In just five years’ time, the majority of the UK and Irish workforce is expected to be flexible, a new report has found. According to 79% of HR decision makers, employees are expected to have multiple simultaneous careers by 2018, and more than half (60%) expect that workers will be either be on temporary contracts or working flexibly as contractors or freelancers. The report, from talent management specialist Right Management, also found that almost all organisations (92%) anticipate their older workers will opt to work part-time rather than retire.
The Flux Report, which surveyed 250 line managers and 100 HR decision makers in organisations with more than 500 employees, identified the changes that have affected businesses over the last five years and how these have fundamentally altered people management practices.
As well as indicating a future built on flexible working, the survey also uncovered a number of interesting conflicts. Nearly three quarters of HR decision makers (70%) expect the leadership teams and board members to become younger and to be promoted from within the business (54%). At the same time, only a quarter of line managers (24%) see themselves working in a more senior role with their current employer in just five years’ time and less than half, just 43%, have a clear idea of how they can progress with their current employer. The research indicates a clear expectation of line managers and younger workers to perform and create the next generation of leaders, yet many are struggling to understand their employers’ corporate vision and their place in it.
Ian Symes, general manager at Right Management UK & Ireland comments: “The last five years have seen a period of unprecedented change which is fundamentally transforming the way we work and what is expected from us as employees. Office hours are becoming blurred, people are having to learn more and develop faster than ever before and workers are expected to juggle a number of roles both at work and at home. And all of this is happening in an increasingly unpredictable business environment.
“This report shows that people can cope with change to a point but, in many instances, workers are feeling overwhelmed, unsupported and unclear on their future direction. If businesses are going to make the most of improved economic conditions, they need to put people at the heart of their plans and provide their employees with the support, structures and vision they need to cope in an ever-changing environment.”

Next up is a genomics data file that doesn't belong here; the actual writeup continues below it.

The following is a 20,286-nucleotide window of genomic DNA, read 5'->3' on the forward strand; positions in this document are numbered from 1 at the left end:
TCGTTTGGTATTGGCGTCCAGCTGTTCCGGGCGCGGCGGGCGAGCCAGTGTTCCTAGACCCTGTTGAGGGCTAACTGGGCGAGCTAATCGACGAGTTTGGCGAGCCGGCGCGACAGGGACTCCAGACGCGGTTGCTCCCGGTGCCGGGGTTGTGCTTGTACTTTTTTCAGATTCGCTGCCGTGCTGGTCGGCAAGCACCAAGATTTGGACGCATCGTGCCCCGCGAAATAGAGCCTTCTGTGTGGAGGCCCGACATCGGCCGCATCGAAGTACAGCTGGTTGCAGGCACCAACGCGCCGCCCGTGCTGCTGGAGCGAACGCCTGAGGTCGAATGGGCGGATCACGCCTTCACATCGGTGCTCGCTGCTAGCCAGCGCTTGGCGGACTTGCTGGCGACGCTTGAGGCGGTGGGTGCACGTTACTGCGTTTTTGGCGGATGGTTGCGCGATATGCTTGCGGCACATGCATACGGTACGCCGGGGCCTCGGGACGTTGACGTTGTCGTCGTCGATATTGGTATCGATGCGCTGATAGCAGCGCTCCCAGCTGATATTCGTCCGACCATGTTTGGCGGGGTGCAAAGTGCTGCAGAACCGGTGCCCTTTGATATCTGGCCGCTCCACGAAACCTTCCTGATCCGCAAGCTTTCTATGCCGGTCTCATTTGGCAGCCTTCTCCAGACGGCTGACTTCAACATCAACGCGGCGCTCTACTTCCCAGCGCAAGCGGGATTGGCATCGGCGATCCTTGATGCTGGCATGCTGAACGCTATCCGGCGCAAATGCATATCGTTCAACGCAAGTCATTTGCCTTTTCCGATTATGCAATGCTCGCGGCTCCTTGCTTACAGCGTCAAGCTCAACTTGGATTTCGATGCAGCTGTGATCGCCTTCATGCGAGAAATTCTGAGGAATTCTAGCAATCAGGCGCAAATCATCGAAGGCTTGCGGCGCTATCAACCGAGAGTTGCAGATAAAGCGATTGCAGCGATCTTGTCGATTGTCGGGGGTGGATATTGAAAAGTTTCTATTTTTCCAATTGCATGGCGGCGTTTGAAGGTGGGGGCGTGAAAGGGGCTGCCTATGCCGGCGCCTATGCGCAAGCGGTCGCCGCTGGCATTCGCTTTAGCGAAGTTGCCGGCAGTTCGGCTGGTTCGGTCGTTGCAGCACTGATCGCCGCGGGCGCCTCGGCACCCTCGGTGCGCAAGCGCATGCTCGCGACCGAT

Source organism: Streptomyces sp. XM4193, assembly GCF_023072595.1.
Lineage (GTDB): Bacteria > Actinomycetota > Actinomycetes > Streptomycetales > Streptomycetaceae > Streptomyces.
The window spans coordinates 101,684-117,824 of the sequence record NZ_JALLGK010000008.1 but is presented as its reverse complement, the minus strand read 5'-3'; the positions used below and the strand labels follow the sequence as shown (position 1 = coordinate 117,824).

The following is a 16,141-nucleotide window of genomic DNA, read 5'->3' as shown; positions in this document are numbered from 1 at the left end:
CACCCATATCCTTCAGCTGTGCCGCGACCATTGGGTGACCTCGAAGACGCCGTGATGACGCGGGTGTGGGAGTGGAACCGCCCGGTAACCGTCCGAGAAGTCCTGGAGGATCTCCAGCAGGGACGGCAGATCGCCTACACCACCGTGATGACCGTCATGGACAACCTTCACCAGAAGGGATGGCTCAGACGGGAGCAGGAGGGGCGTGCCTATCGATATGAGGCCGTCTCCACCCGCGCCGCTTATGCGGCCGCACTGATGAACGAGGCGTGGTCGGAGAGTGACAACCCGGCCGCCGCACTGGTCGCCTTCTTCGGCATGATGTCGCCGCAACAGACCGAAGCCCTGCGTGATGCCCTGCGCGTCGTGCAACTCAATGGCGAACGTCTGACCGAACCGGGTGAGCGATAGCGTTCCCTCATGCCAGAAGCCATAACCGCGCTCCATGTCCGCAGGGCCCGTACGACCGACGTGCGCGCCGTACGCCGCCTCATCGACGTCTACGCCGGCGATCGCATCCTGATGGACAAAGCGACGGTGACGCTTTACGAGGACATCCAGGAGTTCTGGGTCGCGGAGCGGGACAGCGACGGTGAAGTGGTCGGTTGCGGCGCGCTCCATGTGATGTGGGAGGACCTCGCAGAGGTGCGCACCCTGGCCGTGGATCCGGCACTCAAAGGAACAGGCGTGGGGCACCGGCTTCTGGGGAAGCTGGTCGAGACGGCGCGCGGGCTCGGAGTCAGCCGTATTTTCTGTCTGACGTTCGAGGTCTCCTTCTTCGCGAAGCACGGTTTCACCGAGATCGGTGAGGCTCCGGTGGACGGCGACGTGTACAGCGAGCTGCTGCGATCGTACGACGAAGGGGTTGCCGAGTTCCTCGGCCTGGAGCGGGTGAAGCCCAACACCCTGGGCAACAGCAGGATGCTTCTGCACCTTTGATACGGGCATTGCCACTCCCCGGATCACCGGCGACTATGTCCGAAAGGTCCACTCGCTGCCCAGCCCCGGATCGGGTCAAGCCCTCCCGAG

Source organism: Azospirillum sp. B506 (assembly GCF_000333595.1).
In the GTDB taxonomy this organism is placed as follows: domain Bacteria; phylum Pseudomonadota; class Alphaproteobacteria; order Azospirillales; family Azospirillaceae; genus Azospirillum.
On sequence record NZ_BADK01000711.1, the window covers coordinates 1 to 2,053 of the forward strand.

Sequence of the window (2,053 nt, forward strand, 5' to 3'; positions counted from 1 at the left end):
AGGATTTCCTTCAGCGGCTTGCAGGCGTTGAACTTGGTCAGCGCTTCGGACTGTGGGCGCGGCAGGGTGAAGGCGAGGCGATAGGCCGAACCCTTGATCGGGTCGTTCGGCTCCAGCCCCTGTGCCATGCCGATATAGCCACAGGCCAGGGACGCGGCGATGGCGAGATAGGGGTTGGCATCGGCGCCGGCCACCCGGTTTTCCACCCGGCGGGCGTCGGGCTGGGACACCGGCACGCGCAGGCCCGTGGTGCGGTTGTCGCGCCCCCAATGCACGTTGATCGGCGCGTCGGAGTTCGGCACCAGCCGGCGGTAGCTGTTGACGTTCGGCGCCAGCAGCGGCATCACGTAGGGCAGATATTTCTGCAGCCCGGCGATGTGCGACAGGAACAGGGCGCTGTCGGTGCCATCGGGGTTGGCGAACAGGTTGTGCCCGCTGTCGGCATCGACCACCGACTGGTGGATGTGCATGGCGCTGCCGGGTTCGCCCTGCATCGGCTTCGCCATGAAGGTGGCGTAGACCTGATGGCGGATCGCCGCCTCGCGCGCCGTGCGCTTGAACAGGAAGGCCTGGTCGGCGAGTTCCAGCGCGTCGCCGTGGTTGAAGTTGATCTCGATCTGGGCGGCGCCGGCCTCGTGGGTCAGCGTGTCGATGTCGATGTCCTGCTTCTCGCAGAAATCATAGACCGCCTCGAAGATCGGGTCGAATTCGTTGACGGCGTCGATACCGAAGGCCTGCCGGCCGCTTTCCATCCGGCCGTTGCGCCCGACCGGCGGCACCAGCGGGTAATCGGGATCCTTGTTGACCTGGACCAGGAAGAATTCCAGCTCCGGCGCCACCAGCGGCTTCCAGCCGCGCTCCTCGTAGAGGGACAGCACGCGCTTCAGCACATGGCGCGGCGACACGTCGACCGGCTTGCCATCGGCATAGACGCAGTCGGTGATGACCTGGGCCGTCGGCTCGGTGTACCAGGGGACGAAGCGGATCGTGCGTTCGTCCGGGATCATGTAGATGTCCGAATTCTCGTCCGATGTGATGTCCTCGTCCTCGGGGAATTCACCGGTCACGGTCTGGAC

The perceived impact of flux is so great that in just five years’ time, 91% of HR directors think it’s likely that people will be recruited on their ability to deal with change and uncertainty. Resilience is becoming an important employee attribute, and both line managers (79%) and HR decision makers (75%) see employee wellness as something that will be formally measured and reported on by 2018. Currently however, as many as 72% of line managers think that their organisation could do more to help them manage periods of persistent stress.
Symes concludes: “Organisations need to strategically plan their workforce and look at the systems they have in place to support employees and the business through turbulent times. Without this, they will always be reacting to what is happening rather than being in control. This will only add to the stress and exhaustion that many staff are feeling so it’s important that businesses look at ways to boost the resilience of their organisation and their people. Planning ahead and being flexible are central to making this a reality.”
Having a truly flexible and resilient workforce will require investment in staff development and is expected to accelerate new ways of working. In 2018, many HR decision-makers (71%) expect that work will simply be done anytime and anywhere, based entirely on individual needs and nearly half (49%) expect holographic telepresence meetings. Almost half (46%) of HR directors also expect treadmill desks to be commonplace to combat sedentary office life in a bid to support a healthier employee lifestyle.